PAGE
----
• Must contribute to the implementation of an effective law for the country and human trafficking.

  • The rights of women and children guaranteed by the constitution must be ensured for women.

  • The aspects of migration from one country to another should be strengthened so that it can help in stopping the international organized crime of human trafficking

  • Many more rehabilitation centers should be set up for the welfare of the victims.

  • Not only women and children alone, men should also be given adequate means of education and employment which will greatly contribute to the prevention of human trafficking.



CONCLUSION


Human trafficking laws should be strengthened so that it meets all the requirements to prevent human trafficking. People who are in poverty line across the country should be made aware about human trafficking and its consequences so that they can be prevented from becoming victims. Many national and international seminars and conferences can be organized across the country so that the common people and the government can join hands to stop human trafficking. The weaker sections of the society should be protected by the government so that they do not fall prey to human trafficking. The victims of human trafficking are only persons below the poverty line so the crime of human trafficking can be greatly prevented if the government helps the poor sections of the society and provides them with adequate education and employment. India is seen as the epicenter of human trafficking, while hardship may be a low priority for the Indian government. The Immoral Trade Intervention Act was initially amended in 1956; The Act was created to prevent the trafficking and sexual exploitation of women and children, although the Act would provide a clearer definition of "trafficking". In 2003, the Asian nation implemented the International Organization Convention against Multinational Gangland, which includes 3 protocols: Preventing, suppressing and punishing trafficking in particular protocol persons, especially girls and children.


REFERENCES


See the Wide Angle website (URL, accessed 8 September 2009: http://www.pbs.org/wnet/ wideangle/episodes/dying-to-leave/business-of-human-trafficking/trafficking-routes/1428/), for an outline also as maps showing the movement of citizenry throughout the planet .4.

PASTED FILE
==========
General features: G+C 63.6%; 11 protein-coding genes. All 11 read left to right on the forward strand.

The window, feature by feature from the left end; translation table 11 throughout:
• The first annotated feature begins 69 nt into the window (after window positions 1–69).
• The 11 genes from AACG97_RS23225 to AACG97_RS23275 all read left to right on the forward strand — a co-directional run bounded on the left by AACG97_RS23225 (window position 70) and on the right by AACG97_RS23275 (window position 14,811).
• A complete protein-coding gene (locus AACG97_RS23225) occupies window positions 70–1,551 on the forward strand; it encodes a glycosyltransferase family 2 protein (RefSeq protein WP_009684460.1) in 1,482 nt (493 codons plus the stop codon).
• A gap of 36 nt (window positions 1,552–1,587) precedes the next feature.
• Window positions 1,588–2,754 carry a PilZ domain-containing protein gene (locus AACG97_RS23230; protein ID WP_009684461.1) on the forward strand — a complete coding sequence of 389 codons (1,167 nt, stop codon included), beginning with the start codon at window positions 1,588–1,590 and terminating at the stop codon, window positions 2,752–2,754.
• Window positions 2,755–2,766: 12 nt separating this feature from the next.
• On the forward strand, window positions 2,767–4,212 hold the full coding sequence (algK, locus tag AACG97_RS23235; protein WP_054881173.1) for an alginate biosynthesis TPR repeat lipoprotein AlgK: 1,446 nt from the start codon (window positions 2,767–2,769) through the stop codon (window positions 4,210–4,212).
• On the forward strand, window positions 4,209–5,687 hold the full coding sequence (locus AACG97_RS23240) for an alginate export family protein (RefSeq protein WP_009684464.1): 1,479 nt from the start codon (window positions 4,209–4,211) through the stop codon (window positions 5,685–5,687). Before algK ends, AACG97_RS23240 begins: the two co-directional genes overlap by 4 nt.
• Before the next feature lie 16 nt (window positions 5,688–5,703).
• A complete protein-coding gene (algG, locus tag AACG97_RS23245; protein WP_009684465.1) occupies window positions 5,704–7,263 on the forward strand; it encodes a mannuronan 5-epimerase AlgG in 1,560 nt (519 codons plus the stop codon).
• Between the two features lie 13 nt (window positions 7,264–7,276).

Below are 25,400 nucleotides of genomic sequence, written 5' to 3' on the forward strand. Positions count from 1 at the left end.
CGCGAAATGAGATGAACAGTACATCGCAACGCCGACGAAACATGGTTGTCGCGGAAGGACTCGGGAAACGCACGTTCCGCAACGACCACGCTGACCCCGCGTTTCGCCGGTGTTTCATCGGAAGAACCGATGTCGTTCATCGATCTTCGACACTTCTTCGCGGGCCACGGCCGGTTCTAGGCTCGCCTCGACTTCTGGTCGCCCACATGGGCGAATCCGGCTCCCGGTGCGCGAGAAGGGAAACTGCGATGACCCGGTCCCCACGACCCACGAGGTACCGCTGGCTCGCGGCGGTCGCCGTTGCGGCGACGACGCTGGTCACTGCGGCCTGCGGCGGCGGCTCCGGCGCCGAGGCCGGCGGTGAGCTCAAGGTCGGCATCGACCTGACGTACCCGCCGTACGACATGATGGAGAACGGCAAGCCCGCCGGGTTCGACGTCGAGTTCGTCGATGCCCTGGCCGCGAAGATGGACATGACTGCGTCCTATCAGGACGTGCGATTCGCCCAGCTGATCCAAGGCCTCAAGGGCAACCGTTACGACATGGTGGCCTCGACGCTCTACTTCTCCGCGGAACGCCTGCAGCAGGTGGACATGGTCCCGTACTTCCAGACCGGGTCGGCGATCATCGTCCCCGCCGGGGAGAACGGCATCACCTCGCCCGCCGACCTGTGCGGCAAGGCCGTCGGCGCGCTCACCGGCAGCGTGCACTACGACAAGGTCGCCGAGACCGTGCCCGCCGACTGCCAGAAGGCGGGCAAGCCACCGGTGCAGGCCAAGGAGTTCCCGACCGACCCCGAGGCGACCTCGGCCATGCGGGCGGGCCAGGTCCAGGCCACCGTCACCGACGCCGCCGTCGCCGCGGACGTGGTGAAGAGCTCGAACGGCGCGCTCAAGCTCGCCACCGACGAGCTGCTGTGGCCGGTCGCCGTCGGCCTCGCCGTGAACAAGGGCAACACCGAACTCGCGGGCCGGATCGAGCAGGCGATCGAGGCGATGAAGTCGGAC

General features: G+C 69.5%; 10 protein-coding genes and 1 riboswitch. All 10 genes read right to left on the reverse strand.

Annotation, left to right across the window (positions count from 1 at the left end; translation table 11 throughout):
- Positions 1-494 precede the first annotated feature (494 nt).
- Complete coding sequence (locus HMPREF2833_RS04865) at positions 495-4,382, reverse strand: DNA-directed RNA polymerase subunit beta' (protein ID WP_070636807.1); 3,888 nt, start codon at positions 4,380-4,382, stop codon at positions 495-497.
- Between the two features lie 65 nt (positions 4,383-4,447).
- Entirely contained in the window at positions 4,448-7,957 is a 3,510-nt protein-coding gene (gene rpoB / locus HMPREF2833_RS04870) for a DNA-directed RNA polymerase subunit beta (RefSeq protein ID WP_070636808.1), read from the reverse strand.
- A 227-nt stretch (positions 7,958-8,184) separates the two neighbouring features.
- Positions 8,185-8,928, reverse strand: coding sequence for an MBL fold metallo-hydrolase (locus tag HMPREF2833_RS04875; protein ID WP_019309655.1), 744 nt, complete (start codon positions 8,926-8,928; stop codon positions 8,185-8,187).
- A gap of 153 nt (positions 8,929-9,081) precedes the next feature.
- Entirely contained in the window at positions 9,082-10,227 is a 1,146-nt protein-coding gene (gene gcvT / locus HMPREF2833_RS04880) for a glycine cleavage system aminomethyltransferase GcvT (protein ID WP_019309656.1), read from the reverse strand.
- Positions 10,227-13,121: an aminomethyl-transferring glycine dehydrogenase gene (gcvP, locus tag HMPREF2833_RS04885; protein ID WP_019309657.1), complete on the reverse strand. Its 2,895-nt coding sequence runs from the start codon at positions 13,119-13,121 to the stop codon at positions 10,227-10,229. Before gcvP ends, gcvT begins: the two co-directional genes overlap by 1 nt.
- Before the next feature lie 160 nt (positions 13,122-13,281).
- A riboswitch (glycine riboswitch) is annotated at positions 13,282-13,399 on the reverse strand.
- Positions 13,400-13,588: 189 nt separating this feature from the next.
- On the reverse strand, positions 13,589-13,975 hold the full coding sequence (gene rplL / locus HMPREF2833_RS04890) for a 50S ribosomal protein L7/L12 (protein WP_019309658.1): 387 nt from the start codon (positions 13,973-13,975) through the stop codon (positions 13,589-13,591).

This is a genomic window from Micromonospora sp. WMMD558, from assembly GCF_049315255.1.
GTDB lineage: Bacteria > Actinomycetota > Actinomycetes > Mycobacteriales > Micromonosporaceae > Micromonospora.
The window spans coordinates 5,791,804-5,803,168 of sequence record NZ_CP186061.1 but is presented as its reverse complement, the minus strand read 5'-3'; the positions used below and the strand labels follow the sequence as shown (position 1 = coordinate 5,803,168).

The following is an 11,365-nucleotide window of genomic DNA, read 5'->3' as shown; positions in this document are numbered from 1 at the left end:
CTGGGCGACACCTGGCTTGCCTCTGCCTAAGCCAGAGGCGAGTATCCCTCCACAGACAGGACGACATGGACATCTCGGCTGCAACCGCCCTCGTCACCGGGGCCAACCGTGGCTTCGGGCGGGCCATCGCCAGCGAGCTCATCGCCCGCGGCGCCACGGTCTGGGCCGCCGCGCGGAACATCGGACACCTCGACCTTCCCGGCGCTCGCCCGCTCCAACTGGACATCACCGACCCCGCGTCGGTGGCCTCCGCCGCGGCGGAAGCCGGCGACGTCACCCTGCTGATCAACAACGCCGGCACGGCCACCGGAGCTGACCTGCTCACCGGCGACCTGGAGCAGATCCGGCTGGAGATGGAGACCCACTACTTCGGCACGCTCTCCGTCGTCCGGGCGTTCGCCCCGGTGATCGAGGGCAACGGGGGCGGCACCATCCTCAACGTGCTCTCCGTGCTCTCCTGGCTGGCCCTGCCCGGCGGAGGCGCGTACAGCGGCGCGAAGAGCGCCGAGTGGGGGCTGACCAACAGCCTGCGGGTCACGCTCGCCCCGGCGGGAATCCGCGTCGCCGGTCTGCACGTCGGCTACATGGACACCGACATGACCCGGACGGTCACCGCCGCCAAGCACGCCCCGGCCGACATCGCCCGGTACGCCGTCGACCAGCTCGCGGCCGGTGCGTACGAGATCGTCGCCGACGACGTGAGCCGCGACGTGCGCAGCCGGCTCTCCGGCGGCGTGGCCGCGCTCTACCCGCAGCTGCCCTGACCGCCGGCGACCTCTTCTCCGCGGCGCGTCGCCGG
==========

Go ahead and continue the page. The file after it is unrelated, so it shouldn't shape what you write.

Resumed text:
For an account of the case, see ‘US judges involved in human trafficking’, 21 February 2009. URL (accessed 8 September 2009): http://www.thepeoplesvoice.org/TPV3/Voices.php/2009/02/21/us-judges-involved-in-human-trafficking.5.


For the whole text of the Convention and its Protocols, see UNODC (2004).6. For a few recent exceptions, see the work of Bales (2004) and Friebel and Gurviev (2002).References Bales, K. (2004)


. Disposable people: New slavery within the global economy. Berkeley, CA: University of California Press.Fichtelberg, A. (2008). Crime without borders: An introduction to international criminal justice. Upper Saddle River, NJ: Pearson. Friebel, G. and Gurviev, S. (2002


. Human trafficking and illegal migration. Working Paper pub-lished by the Stockholm School of Economics, Stockholm.Gemmell, N. A. (2009). Human trafficking: the consequences of modern-day slavery on the worldwide econ-my. URL (accessed 8 September 2009): http://cndls.georgetown.edu/applications/posterTool/index.cfm?fuseaction=poster.display&posterID=1752.HumanTrafficking.org (2009).


Trafficking in humans for sexual exploitation in Europe. International Journal of Comparative and Applied Criminal Justice 31, 123–45.Reichel, P. L. (2008). http://www.ncjrs.gov/pdffiles1/nij/grants/223286.pdf.UNODC [United Nations Office on Drugs and Crime] (2004). Human trafficking. URL (accessed 8 September 2009): http://www.unodc.org/unodc/en/human-trafficking/what-is-human-trafficking.html.UNODC [United Nations Office on Drugs and Crime] (2009b). Migrant smuggling. URL (accessed 8 September2009): http://www.unodc.org/unodc/en/human-trafficking/smuggling-of-migrants.html.US Department of State (2005).